Film Review: Black Panther
Marvel Studio’s highly anticipated Black Panther hit theatres this past weekend. Many theatres were sold out across the country for the movie’s release during Black History Month. While this film was an adaptation of the brand’s 1966 comic series shortly after the creation of the Black Panther Party, the new production addressed many present-day cultural dialogues.
Though the main character, the Black Panther/”T’Challa” played by Chadwick Boseman, is male, the film depicted high tones of black female intelligence, determination and power. Lupita Nyongo (“Nakia”), Danai Gurira (“Okoye”) and Letitia Wright (“Shuri”) reigned in Wakanda and, through their stellar performances, as illustrious black women in cinema. In superhero films, women are typically cast as the aide, the sex symbol or not at all – and black women are shown in these films at an even lower rate. Black Panther provided fresh and necessary perspective to the film landscape, proving that black women can exist outside of the mold previously set for them. This portrayal should empower women and children of color across the world by representing the simple fact that black women are powerful.
After the viewing, I began to think about spaces in my life where black women are underrepresented. As one of the legacy agencies, McCann’s reputation is often associated with the Mad Men image of the “Madison Avenue agency.” In the days since that show aired, the agency has worked hard to combat the negative stereotypes of our industry by producing great work, highlighting our amazing employees and promoting an inclusive work environment. But there is still much progress to be made to ensure our work represents the markets we advertise to.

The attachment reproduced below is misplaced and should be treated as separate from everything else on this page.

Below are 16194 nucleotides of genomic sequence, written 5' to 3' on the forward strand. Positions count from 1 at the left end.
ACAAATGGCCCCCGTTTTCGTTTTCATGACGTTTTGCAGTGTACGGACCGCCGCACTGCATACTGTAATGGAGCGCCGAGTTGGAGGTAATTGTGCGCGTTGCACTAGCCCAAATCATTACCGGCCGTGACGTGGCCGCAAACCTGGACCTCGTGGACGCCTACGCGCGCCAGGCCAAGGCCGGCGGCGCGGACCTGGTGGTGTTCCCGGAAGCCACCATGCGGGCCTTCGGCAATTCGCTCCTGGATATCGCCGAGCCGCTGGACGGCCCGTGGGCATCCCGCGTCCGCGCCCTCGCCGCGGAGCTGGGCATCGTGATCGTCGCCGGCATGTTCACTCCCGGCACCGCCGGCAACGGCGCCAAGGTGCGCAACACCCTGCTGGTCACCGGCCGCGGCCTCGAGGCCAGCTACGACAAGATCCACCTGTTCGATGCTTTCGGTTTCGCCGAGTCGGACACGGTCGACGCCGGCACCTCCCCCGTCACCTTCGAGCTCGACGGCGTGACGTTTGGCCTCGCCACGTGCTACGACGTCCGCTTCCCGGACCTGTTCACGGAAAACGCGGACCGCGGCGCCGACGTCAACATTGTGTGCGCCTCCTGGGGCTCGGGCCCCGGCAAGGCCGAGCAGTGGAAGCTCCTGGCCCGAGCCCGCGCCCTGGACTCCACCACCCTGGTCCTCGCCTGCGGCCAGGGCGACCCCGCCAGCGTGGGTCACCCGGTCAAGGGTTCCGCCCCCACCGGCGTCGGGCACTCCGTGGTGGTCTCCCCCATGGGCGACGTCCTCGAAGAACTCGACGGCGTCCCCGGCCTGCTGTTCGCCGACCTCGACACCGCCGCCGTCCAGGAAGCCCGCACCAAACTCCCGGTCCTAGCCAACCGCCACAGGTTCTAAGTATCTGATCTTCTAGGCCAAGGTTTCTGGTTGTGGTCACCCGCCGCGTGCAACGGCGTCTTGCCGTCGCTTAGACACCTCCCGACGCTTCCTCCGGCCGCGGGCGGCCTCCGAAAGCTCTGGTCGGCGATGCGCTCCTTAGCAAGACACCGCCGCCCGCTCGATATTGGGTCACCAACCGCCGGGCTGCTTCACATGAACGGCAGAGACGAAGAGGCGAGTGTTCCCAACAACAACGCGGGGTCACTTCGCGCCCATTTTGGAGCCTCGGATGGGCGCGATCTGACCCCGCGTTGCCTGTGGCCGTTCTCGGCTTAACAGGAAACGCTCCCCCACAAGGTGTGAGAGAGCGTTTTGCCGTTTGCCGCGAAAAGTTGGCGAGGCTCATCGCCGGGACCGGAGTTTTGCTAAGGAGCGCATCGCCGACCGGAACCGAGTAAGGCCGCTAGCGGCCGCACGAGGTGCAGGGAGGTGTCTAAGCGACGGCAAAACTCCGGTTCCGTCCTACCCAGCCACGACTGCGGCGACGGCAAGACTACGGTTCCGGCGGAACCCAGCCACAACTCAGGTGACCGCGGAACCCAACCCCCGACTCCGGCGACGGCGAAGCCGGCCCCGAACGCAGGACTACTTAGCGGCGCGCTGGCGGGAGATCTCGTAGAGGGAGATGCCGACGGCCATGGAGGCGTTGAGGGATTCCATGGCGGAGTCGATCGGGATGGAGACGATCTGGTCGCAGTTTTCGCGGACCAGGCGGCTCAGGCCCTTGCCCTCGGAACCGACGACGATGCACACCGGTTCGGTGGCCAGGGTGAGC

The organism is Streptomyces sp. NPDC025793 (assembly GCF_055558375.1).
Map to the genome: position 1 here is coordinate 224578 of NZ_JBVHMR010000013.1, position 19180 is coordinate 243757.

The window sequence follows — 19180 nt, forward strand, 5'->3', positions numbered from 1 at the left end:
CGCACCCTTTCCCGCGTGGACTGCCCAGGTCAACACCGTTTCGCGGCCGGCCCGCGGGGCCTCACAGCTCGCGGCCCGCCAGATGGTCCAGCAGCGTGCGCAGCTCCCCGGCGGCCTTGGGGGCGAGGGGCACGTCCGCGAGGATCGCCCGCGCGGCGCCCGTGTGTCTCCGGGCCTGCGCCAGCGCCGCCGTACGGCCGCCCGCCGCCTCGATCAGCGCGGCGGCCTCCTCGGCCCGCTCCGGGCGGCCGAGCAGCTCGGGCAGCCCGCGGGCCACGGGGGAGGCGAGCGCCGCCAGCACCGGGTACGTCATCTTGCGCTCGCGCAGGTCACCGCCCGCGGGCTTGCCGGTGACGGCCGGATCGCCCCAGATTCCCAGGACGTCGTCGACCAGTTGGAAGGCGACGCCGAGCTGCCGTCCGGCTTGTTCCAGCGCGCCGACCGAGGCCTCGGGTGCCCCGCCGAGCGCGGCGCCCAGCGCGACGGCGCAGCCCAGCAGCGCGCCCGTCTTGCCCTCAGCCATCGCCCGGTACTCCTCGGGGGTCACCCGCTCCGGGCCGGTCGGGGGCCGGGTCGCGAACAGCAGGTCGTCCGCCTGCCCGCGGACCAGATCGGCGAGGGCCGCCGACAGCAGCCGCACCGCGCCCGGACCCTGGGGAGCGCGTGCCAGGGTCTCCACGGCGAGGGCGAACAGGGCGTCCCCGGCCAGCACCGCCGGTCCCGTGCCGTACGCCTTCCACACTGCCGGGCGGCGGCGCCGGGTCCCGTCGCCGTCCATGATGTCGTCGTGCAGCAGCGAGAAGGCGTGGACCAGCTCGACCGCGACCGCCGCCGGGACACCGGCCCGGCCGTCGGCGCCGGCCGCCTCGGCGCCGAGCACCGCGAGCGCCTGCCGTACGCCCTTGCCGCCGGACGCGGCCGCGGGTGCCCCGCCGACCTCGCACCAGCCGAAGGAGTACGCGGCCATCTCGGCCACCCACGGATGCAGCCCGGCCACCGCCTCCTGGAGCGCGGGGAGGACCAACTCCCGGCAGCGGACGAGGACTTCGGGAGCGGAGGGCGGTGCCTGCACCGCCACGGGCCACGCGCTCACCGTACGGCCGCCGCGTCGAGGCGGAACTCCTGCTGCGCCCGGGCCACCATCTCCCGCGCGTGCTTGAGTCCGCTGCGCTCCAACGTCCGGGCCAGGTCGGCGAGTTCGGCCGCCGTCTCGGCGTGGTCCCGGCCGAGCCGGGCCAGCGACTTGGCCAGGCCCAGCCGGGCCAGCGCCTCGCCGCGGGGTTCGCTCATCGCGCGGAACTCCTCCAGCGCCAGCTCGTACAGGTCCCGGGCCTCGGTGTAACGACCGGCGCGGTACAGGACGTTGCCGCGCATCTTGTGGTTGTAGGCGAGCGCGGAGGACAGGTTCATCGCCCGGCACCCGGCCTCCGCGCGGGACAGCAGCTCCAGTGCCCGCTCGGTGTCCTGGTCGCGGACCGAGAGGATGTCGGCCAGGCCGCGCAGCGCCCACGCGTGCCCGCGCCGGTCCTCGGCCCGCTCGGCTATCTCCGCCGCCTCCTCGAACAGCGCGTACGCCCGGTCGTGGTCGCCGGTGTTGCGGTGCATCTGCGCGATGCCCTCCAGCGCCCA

There is space for people of color in advertising, as many brands are looking for ways to connect with their consumers on a cultural level. No matter the product or region, people of color can be found contributing to culture and creating a lasting impact. We, like many other industries, must aggressively seek to attract more African American talent so that more people of color are in the rooms where the magic is happening.
Marvel’s Black Panther shines a light on cultural acceptance, value and pride. The impact of the film will be felt for years to come, as it made roughly $427 million worldwide and shattered box office records. I was happy to see that our parent company IPG also recognizes the significance of this film, and is hosting a private screening and panel discussion for our employees later this month in honor of Black History Month. As McCann continues to play a meaningful role in people’s lives in 2018, let’s challenge ourselves to think intentionally about the people we underserve.